In February 1970, in a special message to Congress, President Nixon served notice that American corporations had laid waste to the country’s land, air and water resources long enough. “We in this century have too casually and too long abused our natural environment. The time has come when we can wait no longer to repair the damage already done.”
Before the year was out, Congress authorized the Environmental Protection Agency to establish and enforce standards to protect the environment. Forty-three years later, it’s hard to think of a place where that mission has failed more miserably than Louisiana’s Cancer Alley.
For the 85 miles between Baton Rouge and New Orleans, the haunting swamplands of the Mississippi River corridor—called America’s wetland for its biological value to the nation—bump up against the sprawling refineries and paraphernalia of the petrochemical industry. Industry leaders call this stretch of the Mississippi, sandwiched between 150-plus oil and gas plants on both sides of its devastated banks, Chemical Corridor. But locals—who blame the millions of pounds of toxic chemicals pouring out of industry smokestacks every year for high rates of miscarriages, cancer, respiratory ailments and other serious diseases—have another name for it. They call it Cancer Alley.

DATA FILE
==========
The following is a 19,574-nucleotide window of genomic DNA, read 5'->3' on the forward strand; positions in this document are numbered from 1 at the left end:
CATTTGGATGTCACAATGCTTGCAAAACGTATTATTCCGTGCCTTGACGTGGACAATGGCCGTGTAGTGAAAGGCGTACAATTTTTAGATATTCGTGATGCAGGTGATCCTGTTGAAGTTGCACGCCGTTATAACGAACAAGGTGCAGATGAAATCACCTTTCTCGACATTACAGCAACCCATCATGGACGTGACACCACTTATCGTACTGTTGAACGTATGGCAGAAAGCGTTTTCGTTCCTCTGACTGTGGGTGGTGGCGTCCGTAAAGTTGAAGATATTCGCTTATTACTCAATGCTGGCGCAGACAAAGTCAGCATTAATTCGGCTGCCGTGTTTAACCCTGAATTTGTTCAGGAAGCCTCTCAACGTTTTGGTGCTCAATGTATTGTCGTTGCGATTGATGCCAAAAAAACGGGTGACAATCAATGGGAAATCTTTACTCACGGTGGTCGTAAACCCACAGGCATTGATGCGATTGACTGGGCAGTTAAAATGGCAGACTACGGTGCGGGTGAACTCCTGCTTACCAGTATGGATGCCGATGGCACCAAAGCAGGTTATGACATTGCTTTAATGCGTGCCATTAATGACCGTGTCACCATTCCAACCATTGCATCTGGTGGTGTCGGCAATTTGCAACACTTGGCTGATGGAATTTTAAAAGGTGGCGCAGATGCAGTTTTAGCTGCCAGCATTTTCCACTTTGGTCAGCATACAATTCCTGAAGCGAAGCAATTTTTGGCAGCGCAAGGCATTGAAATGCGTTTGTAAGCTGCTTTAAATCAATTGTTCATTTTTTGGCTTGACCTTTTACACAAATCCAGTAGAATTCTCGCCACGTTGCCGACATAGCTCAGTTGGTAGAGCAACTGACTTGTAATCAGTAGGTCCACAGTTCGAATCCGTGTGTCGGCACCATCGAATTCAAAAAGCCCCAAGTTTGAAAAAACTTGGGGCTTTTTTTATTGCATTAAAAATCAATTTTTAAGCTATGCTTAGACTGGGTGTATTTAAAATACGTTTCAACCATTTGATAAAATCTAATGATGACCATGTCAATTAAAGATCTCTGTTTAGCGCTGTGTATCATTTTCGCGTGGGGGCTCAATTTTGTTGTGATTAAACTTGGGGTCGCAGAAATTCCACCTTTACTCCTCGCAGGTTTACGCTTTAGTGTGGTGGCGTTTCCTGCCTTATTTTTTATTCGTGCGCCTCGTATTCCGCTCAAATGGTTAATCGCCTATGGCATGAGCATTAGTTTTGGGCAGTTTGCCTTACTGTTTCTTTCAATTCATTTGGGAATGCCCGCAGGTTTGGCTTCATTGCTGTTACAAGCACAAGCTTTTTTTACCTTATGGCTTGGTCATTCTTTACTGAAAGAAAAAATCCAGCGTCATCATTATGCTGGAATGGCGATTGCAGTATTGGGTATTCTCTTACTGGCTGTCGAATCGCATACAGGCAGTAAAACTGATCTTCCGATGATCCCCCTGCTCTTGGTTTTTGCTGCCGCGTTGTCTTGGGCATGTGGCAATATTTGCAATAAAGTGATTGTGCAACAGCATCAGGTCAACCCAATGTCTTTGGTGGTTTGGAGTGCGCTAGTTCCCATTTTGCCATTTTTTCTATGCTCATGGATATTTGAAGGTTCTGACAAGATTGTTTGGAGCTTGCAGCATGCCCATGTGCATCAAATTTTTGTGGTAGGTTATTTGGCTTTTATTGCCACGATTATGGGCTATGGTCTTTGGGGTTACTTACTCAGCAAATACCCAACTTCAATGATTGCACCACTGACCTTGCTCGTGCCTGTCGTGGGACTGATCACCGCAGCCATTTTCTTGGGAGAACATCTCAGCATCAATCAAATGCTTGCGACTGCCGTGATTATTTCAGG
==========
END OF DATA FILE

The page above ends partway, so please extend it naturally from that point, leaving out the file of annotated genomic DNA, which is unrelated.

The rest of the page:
In 1998, Richard Misrach went to Cancer Alley to produce a series of photographs for an exhibition commissioned by Atlanta’s High Museum called “Picturing the South.” Misrach, known for penetrating portraits of human disturbances of the natural landscape, returned last year at the High Museum’s request. The museum displayed his new photos alongside the old series last year.
Now you can see what’s changed—or not—in “Revisiting the South: Richard Misrach’s Cancer Alley” at Stanford University’s Cantor Arts Center.